Good, comforting kernels of advice. I especially liked the emphasis on uncertainty, and how the ultimate key is to find nourishment within the work itself, as opposed to the finished product or its reception. I also really liked the chapter on art & academia, and the role of teaching and learning in terms of artmaking.

Sentences I particularly liked:
When you act out of fear, your fears come true. (23)
Not many activities routinely call one’s basic self-worth into question. (65)
Healthy artistic
Feb 04, 2011 robyn rated it it was ok  ·  review of another edition
Shelves: artists
Mostly I thought, this took 10 years to write?

Or, okay, that's not accurate. It was developed over 10 years? It's a very thin pamphlet!

It's one of those self-help (ish) books that's full of a lot of self-evident truths, with here and there an interesting application or thought. I believe it's aimed primarily at fine artists; if you're working just for your own satisfaction, or directly for a client, a lot of the obstacles described in the book aren't going to pertain to you. For instance. Unles
Art & Fear is a book I will surely read again and again through the years. As an artist, I strongly identify with the experiences and dilemmas discussed within. It was very motivating and comforting to learn that I'm not the only one facing these struggles. This is probably my favorite art book I've ever read. I stopped highlighting because I would've highlighted nearly the whole book! If you're an artist, or any type of creative person - writer, musician, dancer, etc. - you absolutely shoul ...more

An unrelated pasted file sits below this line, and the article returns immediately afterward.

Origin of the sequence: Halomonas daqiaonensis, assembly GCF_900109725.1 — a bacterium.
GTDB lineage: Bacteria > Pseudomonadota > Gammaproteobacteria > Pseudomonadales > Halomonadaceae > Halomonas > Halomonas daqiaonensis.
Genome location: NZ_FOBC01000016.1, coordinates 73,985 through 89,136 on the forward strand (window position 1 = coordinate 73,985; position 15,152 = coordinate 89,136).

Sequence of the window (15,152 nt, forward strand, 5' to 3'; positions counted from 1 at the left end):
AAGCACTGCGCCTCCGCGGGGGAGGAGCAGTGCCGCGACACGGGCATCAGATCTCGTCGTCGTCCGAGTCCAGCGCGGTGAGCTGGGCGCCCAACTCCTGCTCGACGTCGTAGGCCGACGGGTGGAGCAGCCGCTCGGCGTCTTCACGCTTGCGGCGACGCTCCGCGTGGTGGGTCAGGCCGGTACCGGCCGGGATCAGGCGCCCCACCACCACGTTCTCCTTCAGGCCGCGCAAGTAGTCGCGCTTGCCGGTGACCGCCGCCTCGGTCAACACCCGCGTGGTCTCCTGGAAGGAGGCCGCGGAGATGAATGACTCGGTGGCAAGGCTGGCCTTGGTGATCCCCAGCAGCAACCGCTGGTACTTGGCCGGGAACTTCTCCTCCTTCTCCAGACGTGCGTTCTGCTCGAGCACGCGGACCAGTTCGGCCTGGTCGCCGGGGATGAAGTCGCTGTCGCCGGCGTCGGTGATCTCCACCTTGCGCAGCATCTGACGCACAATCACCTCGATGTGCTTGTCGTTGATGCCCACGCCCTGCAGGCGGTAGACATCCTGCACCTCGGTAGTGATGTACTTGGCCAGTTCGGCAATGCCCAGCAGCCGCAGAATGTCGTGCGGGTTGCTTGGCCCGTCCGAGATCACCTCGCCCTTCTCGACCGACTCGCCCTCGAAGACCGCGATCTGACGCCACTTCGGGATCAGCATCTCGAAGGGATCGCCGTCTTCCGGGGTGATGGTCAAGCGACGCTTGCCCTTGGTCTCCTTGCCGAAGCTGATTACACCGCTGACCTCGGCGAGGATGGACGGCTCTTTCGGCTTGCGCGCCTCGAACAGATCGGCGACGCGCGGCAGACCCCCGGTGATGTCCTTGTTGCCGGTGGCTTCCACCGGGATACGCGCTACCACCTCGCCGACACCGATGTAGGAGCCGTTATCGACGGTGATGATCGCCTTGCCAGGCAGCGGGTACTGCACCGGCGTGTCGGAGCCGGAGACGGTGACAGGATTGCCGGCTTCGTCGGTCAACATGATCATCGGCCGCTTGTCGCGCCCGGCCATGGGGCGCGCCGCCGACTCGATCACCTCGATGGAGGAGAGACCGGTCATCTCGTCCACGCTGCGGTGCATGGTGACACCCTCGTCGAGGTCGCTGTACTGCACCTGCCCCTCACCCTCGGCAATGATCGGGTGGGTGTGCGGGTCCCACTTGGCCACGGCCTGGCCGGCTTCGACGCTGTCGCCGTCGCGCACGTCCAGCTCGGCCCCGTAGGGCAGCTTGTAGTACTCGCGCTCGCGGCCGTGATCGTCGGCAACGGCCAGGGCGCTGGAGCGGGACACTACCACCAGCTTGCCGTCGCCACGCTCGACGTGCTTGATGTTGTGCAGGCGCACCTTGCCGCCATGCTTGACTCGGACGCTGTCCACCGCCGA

Jun 11, 2013 Joseph rated it it was amazing  ·  review of another edition
Phenomenal book. Put into words my own feelings and experiences about making art. Showed me I'm not alone.
« previous 1 3 4 5 6 7 8 9 next »
topics  posts  views  last activity   
Paths to Wholeness: Art and Fear 1 6 Dec 30, 2016 07:02PM  
  • Trust the Process
  • The Art Spirit: Notes, Articles, Fragments of Letters and Talks to Students, Bearing on the Concept and Technique of Picture Making, the Study of Art (Icon Editions)
  • The Creative Habit: Learn It and Use It for Life
  • Drawing from Memory
  • Seven Days in the Art World
  • It Chooses You
  • The Artist's Guide: How to Make a Living Doing What You Love
  • Hawthorne on Painting
  • Andy Goldsworthy: A Collaboration with Nature
  • Art Through the Ages
  • M.C. Escher: The Graphic Work
  • The Scrapbook of Frankie Pratt
  • Concerning the Spiritual in Art
  • I'd Rather Be in the Studio!: The Artist's No-Excuse Guide to Self-Promotion
  • The Chronicles of Harris Burdick: 14 Amazing Authors Tell the Tales
  • The Lost Painting
  • Daybook: The Journal of an Artist
  • ART/WORK: Everything You Need to Know (and Do) As You Pursue Your Art Career

Share This Book

“Vision, Uncertainty, and Knowledge of Materials are inevitabilities that all artists must acknowledge and learn from: vision is always ahead of execution, knowledge of materials is your contact with reality, and uncertainty is a virtue.” 16 likes
“You make good work by (among other things) making lots of work that isn't very good, and gradually weeding out the parts that aren't good, the parts that aren't yours. It's called feedback, and it's the most direct route to learning about your own vision. It's also called doing your work. After all, someone has to do your work, and you're the closest person around.” 14 likes
More quotes…